We will let you in on a little secret ‐ there’s some spectacular road cycling in Mountain Maryland. While most cyclists know Cumberland, Maryland, as the nexus of the C&O Canal Towpath, the Great Allegheny Passage, and fine mountain biking opportunities, the paved roads in and around Allegany County will lead you into some of the most breathtaking hills and valleys of the mid‐Atlantic and Appalachian mountains.

Beginning in downtown Cumberland, the hub of cycling activity and home of three bicycle shops, roadies can find an array of routes from as short as ten miles long to full century (100‐mile) distances. You'll want to travel west, north, or east as you leave the city, as the Potomac River forms the border to West Virginia and limits the routes to the south. The road routes quickly become rural, low traffic, and as varied in terrain as anywhere on the east coast. Mountain Maryland is located in the “ridge and valley” region of the Appalachian mountains, meaning that routes in an east‐west direction will involve crossing multiple hills and mountains, some with grades over 15 percent, but for a more level ride, stick to the valleys in routes with north‐south orientation. 

As varied as the terrain can be, the weather can change dramatically as you travel from lower elevations in the river and creek valleys to elevations over 3,000 feet as you approach Garrett County to the west. This elevation change, and the accompanying temperature variation and weather patterns, actually proves beneficial in deciding where to find the best riding conditions from summer to winter. During the dog days of summer as the mercury climbs above 90 degrees, it’s possible to find relief by starting your road ride in the western‐most town of Frostburg, where it’s generally 10 degrees cooler than Cumberland. From Frostburg you can climb even further west over Big Savage Mountain into the cool green forests of Garrett County, MD, and Somerset County, PA. Here, you’re likely to see more Amish horses and buggies than motor vehicles on the roads. 


During the frigid winter months, it’s common to find the lower eastern roads near Flintstone and Little Orleans snow and ice free, often with days in the 50s and 60s. In fact, many of the local bike clubs’ early spring rides begin near Little Orleans at the Locust Post Farm Brewery below Town Hill Bed & Breakfast.

There are a few things to be aware of when riding in Mountain Maryland, especially if you’re new to the area and more accustomed to urban or suburban road cycling. While the roads are mostly quiet and scenic, they travel through farm and ranch country, along with all the associated hazards such as slow moving farm machinery, limited road shoulders, blind corners, steel grate bridges, and plenty of deer. And as you might imagine, along some routes there are limited places to find food and liquids during longer rides, so plan to carry two water bottles and some snacks on those warmer summer rides. Also be aware that, depending on your carrier, cell phone coverage may not be available throughout the area. As far as road surface conditions, you’ll experience the full range of buttery‐smooth new pavement to rutted, cracked, gravelly secondary lanes that will test your body and bike frame. It’s all part of road riding in Mountain Maryland.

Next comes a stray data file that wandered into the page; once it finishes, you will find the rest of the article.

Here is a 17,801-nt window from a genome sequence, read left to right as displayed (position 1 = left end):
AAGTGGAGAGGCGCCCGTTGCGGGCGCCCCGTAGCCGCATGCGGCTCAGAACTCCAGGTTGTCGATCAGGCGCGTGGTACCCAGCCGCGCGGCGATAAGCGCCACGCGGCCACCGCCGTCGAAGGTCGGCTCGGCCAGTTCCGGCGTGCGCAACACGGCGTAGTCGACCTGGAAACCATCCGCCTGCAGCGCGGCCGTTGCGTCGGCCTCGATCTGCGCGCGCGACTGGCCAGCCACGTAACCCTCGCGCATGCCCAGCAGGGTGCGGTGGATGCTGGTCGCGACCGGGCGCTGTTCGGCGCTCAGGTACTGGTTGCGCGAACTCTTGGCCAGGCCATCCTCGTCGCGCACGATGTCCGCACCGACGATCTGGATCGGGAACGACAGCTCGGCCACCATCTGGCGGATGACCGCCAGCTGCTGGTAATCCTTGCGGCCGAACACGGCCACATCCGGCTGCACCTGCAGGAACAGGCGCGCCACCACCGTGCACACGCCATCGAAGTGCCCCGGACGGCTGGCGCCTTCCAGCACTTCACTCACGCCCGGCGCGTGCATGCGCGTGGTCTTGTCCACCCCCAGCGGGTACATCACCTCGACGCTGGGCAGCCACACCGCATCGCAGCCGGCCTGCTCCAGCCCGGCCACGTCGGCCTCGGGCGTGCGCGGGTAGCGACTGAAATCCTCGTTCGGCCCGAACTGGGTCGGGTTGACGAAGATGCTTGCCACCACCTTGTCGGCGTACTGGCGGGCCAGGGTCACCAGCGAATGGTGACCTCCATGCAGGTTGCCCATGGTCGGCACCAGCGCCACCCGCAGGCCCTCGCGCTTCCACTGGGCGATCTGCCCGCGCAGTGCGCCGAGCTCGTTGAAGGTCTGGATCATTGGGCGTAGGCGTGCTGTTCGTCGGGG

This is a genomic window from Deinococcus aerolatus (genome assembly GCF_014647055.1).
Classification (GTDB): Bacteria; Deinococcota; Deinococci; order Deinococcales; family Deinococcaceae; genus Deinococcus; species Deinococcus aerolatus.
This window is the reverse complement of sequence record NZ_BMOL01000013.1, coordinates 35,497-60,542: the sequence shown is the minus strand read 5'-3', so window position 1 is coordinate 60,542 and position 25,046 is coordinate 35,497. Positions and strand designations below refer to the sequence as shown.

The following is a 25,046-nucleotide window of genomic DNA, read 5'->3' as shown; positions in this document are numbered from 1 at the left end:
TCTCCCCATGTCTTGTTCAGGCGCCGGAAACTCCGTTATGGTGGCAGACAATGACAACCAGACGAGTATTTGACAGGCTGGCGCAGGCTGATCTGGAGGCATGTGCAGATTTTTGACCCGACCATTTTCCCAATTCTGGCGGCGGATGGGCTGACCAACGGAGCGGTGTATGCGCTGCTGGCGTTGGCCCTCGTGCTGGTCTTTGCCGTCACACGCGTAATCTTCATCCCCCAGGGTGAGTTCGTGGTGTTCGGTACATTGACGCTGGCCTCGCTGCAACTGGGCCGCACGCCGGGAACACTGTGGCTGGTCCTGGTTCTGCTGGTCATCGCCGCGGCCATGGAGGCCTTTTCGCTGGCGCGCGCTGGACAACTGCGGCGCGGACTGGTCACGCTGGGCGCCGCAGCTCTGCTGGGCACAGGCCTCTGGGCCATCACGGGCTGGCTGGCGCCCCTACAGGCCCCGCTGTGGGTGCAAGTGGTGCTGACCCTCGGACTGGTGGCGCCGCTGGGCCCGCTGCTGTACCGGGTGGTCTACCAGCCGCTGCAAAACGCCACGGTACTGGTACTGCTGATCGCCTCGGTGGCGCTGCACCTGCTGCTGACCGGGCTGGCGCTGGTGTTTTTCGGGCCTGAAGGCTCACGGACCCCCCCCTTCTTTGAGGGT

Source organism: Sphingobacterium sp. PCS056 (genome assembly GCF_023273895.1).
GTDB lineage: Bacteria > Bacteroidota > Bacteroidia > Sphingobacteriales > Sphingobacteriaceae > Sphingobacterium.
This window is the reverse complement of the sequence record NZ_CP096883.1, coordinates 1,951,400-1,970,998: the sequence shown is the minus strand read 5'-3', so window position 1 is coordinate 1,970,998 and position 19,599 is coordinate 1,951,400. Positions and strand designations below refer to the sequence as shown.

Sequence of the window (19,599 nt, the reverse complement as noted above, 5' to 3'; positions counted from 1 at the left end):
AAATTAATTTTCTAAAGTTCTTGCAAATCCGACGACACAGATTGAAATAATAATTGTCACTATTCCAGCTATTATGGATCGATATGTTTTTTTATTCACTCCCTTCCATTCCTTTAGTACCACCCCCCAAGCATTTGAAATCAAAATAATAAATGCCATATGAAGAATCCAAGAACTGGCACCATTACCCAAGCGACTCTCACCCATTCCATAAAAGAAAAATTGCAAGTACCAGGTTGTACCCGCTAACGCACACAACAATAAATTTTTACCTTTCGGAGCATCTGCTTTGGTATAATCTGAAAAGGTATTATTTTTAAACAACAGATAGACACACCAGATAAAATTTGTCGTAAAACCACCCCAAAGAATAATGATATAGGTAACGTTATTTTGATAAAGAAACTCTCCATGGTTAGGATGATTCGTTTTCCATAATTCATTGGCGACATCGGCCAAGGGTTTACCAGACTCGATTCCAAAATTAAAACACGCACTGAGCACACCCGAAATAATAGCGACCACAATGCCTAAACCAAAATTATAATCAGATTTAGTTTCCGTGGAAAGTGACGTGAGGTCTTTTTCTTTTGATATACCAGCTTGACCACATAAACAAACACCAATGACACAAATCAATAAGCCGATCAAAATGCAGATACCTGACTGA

Fall Road Cycling


Recommended Routes

Most Level Route
Mount Savage Lollipop | 22.3 Miles
This 22‐mile, up‐and‐back road ride is a mostly‐paved, part mixed‐surface route that combines the first three miles of the Great Allegheny Passage, starting from Mile “0” in Cumberland, through The Narrows on Route 36, up through Mount Savage, and making a loop through Slabtown to return. The steepest grade is 9.2%, and the route is made up of mostly wide shoulders all the way to Mount Savage.

Ridge and Valley Ride
Redbud Ride from Cumberland to Hancock | 40.4 Miles
This beautiful route showcases our ridges and valleys through the Appalachian mountains and is known best for its view of the Redbud blossoms in Spring. The route begins in Cumberland, MD, and follows old US Route 40/MD 144 out to Hancock. The ridge and valley topography lends itself to some serious climbs, with a few gradients over 10%.

Best Summer Ride
Lake Loop | 37.4 Miles
This all‐paved road route is a favorite of the local cycling clubs that starts in Cumberland, MD, and takes you to Lake Koon dam, right over the Pennsylvania border. Encounter creeks, breweries, shaded cliffs, goat farms, and fishing bridges along this scenic route on rural backroads.

Best Winter Ride
Cumberland, Bryce Hollow, Flinstone | 47.5 Miles
This rural road route is perfect for winter and off‐season rides due to its mild climbs and clear roads. Soak in the quiet and calm of winter as you travel country roads alongside state parks, forests, and farms.